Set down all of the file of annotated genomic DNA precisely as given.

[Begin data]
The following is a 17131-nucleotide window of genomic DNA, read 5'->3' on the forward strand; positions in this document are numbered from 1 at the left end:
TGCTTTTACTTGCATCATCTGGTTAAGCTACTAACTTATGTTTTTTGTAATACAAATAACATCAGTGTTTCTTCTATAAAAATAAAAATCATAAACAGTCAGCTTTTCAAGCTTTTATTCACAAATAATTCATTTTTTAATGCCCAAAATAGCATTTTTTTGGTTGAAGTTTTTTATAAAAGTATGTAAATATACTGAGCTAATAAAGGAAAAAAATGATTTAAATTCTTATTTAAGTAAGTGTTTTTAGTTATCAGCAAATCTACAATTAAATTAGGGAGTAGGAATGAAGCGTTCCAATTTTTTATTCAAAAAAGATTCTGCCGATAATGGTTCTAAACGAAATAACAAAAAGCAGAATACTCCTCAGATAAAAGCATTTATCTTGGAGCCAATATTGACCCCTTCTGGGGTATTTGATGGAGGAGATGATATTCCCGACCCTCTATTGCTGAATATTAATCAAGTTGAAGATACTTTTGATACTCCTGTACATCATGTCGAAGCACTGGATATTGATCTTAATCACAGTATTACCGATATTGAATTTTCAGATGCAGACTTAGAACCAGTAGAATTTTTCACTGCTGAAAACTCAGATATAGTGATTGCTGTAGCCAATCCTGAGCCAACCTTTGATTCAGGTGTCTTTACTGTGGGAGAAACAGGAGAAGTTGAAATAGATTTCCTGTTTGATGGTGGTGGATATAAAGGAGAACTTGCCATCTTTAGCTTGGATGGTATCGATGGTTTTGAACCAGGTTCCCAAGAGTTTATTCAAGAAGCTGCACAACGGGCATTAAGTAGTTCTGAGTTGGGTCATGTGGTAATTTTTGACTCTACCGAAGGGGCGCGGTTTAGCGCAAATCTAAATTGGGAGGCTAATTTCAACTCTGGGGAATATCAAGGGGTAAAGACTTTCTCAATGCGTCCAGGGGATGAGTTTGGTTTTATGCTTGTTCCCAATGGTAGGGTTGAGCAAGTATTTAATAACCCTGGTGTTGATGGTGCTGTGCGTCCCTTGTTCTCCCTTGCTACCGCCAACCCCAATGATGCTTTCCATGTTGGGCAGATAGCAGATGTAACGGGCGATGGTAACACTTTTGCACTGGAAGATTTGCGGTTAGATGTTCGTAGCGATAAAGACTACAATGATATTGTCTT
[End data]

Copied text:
The following is a 17131-nucleotide window of genomic DNA, read 5'->3' on the forward strand; positions in this document are numbered from 1 at the left end:
TGCTTTTACTTGCATCATCTGGTTAAGCTACTAACTTATGTTTTTTGTAATACAAATAACATCAGTGTTTCTTCTATAAAAATAAAAATCATAAACAGTCAGCTTTTCAAGCTTTTATTCACAAATAATTCATTTTTTAATGCCCAAAATAGCATTTTTTTGGTTGAAGTTTTTTATAAAAGTATGTAAATATACTGAGCTAATAAAGGAAAAAAATGATTTAAATTCTTATTTAAGTAAGTGTTTTTAGTTATCAGCAAATCTACAATTAAATTAGGGAGTAGGAATGAAGCGTTCCAATTTTTTATTCAAAAAAGATTCTGCCGATAATGGTTCTAAACGAAATAACAAAAAGCAGAATACTCCTCAGATAAAAGCATTTATCTTGGAGCCAATATTGACCCCTTCTGGGGTATTTGATGGAGGAGATGATATTCCCGACCCTCTATTGCTGAATATTAATCAAGTTGAAGATACTTTTGATACTCCTGTACATCATGTCGAAGCACTGGATATTGATCTTAATCACAGTATTACCGATATTGAATTTTCAGATGCAGACTTAGAACCAGTAGAATTTTTCACTGCTGAAAACTCAGATATAGTGATTGCTGTAGCCAATCCTGAGCCAACCTTTGATTCAGGTGTCTTTACTGTGGGAGAAACAGGAGAAGTTGAAATAGATTTCCTGTTTGATGGTGGTGGATATAAAGGAGAACTTGCCATCTTTAGCTTGGATGGTATCGATGGTTTTGAACCAGGTTCCCAAGAGTTTATTCAAGAAGCTGCACAACGGGCATTAAGTAGTTCTGAGTTGGGTCATGTGGTAATTTTTGACTCTACCGAAGGGGCGCGGTTTAGCGCAAATCTAAATTGGGAGGCTAATTTCAACTCTGGGGAATATCAAGGGGTAAAGACTTTCTCAATGCGTCCAGGGGATGAGTTTGGTTTTATGCTTGTTCCCAATGGTAGGGTTGAGCAAGTATTTAATAACCCTGGTGTTGATGGTGCTGTGCGTCCCTTGTTCTCCCTTGCTACCGCCAACCCCAATGATGCTTTCCATGTTGGGCAGATAGCAGATGTAACGGGCGATGGTAACACTTTTGCACTGGAAGATTTGCGGTTAGATGTTCGTAGCGATAAAGACTACAATGATATTGTCTT